Blood clot in arm
A blood clot can be arterial or venous. Venous clots stop blood from flowing back to the heart; this causes symptoms like a warm or burning sensations, redness or swelling, typically along with pain in the area blocked by the clot. Arterial clots block oxygenated blood flowing from the heart to the affected body part. Since there’s not enough blood, the tissue is starved of oxygen and starts dying off. The symptoms of this kind of condition include pain, a loss of proper function in the affected limb, stroke and heart attack. The affected limb — in this instance the arm — may start to look white, become numb and insensitive; paralysis may even ensue. When not addressed promptly, the condition can progress and more severe physical symptoms can appear; these may include skin lesions, blisters along the skin of the arm, darkening and eventually sloughing (shedding) of the skin on the arm.
A blood clot in the arm is a very common post-surgical complication, one which may occur in many patients. Following surgery, the clotting process is often stimulated. A blood clot may develop a couple of hours after the operation, a week or two — even months after surgery.
Treating Blood Clots in the Arm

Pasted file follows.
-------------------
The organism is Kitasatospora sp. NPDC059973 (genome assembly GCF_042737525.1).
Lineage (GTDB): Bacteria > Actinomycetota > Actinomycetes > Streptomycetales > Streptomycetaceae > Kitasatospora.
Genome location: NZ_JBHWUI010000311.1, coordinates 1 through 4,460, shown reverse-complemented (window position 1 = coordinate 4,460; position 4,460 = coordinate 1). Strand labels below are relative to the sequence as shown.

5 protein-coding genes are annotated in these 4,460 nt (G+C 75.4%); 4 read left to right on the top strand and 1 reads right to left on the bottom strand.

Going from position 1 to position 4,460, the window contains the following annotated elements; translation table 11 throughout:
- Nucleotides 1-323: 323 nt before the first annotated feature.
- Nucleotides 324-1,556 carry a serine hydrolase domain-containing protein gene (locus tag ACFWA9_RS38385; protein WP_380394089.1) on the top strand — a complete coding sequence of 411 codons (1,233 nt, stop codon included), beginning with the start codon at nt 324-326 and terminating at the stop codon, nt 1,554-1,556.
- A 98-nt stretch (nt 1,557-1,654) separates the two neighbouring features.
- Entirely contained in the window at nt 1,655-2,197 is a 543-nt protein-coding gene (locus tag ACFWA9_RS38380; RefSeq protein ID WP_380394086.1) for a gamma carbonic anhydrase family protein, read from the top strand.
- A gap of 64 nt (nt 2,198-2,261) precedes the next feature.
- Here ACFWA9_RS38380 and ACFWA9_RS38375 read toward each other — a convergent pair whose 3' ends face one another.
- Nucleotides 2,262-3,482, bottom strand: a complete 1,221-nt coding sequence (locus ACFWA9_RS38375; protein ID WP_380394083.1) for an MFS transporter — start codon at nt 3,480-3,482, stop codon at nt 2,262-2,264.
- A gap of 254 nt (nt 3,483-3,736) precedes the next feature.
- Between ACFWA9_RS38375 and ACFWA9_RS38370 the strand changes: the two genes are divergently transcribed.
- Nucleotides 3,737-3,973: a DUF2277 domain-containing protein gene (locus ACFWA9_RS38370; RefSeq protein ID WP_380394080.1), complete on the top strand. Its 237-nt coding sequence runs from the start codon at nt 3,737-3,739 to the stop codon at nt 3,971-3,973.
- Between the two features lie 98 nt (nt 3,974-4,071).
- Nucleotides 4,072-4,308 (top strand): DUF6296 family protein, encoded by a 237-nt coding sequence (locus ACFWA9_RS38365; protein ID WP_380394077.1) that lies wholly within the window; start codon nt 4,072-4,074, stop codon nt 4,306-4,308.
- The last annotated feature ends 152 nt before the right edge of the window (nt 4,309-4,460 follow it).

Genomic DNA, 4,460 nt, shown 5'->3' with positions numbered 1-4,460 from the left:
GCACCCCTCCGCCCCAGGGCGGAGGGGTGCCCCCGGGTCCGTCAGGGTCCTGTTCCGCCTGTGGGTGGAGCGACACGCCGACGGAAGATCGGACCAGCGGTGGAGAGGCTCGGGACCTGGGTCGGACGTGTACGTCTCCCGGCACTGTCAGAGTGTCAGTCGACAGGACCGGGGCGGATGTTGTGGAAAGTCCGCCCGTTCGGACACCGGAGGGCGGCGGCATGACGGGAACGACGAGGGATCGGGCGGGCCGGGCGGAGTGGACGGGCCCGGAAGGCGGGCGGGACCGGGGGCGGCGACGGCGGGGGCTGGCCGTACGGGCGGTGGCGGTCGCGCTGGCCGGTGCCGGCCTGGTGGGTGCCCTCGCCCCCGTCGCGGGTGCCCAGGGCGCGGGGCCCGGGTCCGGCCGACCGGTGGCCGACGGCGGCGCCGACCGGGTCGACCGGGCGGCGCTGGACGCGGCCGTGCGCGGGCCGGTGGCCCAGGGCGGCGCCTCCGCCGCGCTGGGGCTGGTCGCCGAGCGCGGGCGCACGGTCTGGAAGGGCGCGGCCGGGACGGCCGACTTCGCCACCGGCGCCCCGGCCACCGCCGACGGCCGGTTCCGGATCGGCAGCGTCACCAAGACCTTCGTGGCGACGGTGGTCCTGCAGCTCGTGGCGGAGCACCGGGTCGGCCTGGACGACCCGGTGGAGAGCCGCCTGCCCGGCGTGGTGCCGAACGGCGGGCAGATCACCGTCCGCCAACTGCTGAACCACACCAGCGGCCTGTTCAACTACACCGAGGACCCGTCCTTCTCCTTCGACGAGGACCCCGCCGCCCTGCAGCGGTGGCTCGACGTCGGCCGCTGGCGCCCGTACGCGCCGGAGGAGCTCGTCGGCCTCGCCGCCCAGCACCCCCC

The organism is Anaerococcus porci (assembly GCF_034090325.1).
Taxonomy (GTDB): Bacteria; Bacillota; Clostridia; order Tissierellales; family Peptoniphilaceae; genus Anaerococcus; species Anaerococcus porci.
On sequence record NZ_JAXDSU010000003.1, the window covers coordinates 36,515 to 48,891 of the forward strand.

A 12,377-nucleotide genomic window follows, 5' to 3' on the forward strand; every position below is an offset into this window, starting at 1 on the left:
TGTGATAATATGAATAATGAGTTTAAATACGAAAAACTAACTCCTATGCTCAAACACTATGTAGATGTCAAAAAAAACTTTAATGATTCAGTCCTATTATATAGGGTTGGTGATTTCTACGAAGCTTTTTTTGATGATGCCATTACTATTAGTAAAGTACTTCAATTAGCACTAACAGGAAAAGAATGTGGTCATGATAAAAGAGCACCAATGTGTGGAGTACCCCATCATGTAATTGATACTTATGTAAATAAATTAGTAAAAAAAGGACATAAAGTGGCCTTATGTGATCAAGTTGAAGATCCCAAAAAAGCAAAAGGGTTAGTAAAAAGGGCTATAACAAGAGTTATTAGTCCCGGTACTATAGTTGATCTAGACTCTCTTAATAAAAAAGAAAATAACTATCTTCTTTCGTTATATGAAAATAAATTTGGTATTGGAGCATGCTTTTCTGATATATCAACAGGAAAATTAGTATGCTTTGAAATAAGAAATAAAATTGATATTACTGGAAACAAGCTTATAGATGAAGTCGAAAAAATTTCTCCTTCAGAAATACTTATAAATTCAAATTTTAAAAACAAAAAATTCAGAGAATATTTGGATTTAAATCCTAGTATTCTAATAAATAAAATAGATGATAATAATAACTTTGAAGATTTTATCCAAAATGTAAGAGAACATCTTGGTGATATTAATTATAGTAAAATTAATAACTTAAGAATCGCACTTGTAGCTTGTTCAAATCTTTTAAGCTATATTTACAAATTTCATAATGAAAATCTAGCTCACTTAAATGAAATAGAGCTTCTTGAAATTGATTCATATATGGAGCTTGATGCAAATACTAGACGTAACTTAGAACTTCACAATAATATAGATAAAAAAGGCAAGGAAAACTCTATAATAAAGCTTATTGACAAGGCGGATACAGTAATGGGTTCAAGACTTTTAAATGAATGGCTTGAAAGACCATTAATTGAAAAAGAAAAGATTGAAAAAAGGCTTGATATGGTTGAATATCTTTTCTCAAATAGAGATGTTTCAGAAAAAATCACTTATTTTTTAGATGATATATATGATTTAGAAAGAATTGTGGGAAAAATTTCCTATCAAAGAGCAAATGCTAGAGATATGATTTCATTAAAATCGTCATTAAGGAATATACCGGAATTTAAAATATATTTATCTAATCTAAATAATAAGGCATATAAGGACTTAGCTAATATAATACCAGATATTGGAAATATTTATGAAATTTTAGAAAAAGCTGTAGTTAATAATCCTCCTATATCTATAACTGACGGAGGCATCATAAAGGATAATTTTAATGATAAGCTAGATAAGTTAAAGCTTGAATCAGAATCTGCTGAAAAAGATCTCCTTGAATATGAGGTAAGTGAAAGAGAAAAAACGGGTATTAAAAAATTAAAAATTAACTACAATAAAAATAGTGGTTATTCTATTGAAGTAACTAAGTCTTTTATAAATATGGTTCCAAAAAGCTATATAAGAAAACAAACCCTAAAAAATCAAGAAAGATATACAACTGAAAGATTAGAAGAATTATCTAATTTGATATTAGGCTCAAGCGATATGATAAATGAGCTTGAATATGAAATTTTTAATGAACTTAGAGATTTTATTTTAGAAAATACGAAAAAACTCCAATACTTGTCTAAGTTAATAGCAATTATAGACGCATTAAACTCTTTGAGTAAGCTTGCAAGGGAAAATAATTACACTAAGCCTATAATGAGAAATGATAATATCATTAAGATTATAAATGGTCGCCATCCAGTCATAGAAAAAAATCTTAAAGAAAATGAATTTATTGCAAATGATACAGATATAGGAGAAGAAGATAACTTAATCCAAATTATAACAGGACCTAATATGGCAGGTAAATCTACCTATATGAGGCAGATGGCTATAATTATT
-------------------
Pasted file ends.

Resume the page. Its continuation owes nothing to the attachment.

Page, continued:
Doctors normally prescribe blood-thinning drugs such as Warfarin or Heparin. Administering blood-thinners can stop blood clots from forming. Seeking professional advice from a medical expert is important before taking any kind of medication.
Home remedies are relatively safe when used for the prevention of clots and are worth considering if you’re not in immediate danger. An infusion (tea) made from dried yarrow leaves can help to prevent the condition. Three or four cloves of raw garlic, taken daily, can also thin the blood and reduce the risk of clots.
The body can dissolve unwanted clots more effectively if a person engages in daily exercise, such as going for a brisk walk or jogging. Staying hydrated by drinking lots of water will also thin the blood and make unwanted clots less likely.
A high-fiber diet can also prevent your blood from becoming dangerously thick. Raw nuts, legumes, seeds, whole grains, vegetables and fruits should be included in your diet. Any food that contains wheatgerm is a good source of vitamin E, as are walnuts, almonds, sunflower seeds and corn. These foods also help thin one’s blood, helping to guard against dangerous diseases that may arise because of blood clotting.
Blood clots can have grave effects on a person’s vital organs, including the heart and the lungs, bringing about situations where there’s a real danger of death. Do not ignore or overlook symptoms that could point to a blood clot — seek medical attention immediately. Eating a healthy diet and taking regular exercise are both excellent strategies for preventing dangerous blood clots from developing.